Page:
I’ve been busy behind the pages of this blog.
Between conferences and workshops and the planning meetings that accompany those trainings, a common topic emerged, something I’ve been mulling over a bit. It is this: Is play as a valuable part of early childhood classrooms more likely to be challenged when applied to low-income populations – children who may be viewed as “behind?” Is it harder to get support for developmentally appropriate practices for children who need the most developmental support?[Read more…]
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It’s ironic that there are still some people who seem to believe that the faster you can move children through childhood, the more advanced they’ll be.
This is the full text of the newsletter I sent out today.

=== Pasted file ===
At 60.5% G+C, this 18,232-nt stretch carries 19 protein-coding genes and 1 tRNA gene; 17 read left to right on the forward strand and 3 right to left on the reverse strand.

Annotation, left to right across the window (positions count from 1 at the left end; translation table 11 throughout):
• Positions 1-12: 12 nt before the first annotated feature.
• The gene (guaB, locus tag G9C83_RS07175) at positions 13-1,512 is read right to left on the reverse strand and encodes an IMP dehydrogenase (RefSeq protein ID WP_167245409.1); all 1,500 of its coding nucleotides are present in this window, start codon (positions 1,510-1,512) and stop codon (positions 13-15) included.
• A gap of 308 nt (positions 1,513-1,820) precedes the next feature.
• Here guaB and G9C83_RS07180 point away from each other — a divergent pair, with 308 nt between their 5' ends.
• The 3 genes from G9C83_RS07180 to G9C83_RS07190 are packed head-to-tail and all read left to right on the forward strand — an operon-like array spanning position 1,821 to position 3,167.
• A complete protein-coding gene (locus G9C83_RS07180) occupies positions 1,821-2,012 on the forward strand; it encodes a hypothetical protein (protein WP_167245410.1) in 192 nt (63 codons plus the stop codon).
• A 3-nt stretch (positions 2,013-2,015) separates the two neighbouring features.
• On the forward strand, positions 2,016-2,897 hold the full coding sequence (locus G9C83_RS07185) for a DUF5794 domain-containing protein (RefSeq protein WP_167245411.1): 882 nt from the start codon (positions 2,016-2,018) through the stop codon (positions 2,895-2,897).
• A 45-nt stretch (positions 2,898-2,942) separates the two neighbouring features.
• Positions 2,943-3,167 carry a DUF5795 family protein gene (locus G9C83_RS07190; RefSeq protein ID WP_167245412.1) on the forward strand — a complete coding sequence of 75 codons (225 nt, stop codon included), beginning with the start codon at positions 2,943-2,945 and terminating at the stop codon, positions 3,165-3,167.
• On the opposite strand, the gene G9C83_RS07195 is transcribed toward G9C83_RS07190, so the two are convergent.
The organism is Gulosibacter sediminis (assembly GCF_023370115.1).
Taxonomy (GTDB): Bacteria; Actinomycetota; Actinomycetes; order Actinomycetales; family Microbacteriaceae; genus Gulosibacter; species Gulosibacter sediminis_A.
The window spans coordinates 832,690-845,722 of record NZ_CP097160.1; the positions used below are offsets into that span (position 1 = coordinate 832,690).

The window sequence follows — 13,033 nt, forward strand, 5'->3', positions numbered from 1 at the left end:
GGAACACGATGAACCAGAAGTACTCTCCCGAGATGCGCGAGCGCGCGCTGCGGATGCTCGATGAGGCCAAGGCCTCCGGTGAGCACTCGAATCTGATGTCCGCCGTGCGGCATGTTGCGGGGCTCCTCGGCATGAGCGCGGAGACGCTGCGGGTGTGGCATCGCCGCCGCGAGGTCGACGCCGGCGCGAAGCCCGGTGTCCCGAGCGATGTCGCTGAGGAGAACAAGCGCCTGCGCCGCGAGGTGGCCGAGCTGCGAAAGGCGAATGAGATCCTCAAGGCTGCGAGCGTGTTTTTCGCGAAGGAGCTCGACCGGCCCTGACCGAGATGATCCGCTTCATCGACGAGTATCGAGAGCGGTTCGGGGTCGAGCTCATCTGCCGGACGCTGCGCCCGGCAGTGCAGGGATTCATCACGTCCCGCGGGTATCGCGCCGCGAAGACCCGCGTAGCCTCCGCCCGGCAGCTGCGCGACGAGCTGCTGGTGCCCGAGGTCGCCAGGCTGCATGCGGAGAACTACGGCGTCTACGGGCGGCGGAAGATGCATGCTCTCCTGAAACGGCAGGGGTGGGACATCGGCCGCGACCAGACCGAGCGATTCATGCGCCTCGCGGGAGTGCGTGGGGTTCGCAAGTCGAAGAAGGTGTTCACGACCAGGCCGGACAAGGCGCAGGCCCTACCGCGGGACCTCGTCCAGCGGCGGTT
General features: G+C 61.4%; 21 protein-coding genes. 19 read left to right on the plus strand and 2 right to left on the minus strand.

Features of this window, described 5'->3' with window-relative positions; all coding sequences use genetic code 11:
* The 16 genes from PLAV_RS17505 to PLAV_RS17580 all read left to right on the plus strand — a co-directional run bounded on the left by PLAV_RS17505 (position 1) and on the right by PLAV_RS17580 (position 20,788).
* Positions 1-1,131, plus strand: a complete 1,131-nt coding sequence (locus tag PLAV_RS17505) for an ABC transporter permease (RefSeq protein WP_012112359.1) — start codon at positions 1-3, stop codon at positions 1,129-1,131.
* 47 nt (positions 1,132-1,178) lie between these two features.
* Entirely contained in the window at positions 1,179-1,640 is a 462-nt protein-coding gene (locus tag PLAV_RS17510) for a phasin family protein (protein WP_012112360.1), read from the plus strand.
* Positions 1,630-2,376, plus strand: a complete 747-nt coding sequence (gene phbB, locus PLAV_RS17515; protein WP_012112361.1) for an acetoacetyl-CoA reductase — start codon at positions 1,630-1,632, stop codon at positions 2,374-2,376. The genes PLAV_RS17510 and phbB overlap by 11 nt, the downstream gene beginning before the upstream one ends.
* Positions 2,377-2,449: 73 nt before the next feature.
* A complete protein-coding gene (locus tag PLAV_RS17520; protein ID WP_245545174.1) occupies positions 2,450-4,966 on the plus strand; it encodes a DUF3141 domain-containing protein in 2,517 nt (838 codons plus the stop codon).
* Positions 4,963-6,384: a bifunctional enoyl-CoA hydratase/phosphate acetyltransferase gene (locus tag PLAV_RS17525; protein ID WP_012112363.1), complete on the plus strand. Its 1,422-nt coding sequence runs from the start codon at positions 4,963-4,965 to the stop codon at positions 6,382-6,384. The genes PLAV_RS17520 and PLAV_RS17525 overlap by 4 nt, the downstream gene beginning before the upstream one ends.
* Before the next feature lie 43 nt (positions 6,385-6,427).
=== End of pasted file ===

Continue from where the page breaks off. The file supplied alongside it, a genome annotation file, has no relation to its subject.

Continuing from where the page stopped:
I’ve been meaning to send out a newsletter all week. It’s been staring at me from my to-do list. But what I had planned to send out didn’t feel right anymore given the social context. So, I’ve been trying to find the right words to share.
As I’ve wrestled with those words, I’ve been offered an out —
“You don’t have to say anything.”
Long before the technology existed to allow us a real-time view inside the developing brain, a Swiss psychologist by the name of Jean Piaget explored the developmental patterns behind language and cognition in childhood. As one of the most influential developmental psychologists of the 20th century, he was a prolific writer and a pioneer in giving a developmental context to the human tasks of thinking and learning.
It’s been said that we’re all going through a collective traumatic event right now. And while we try to shield our young children from much of it, they are still touched on some level.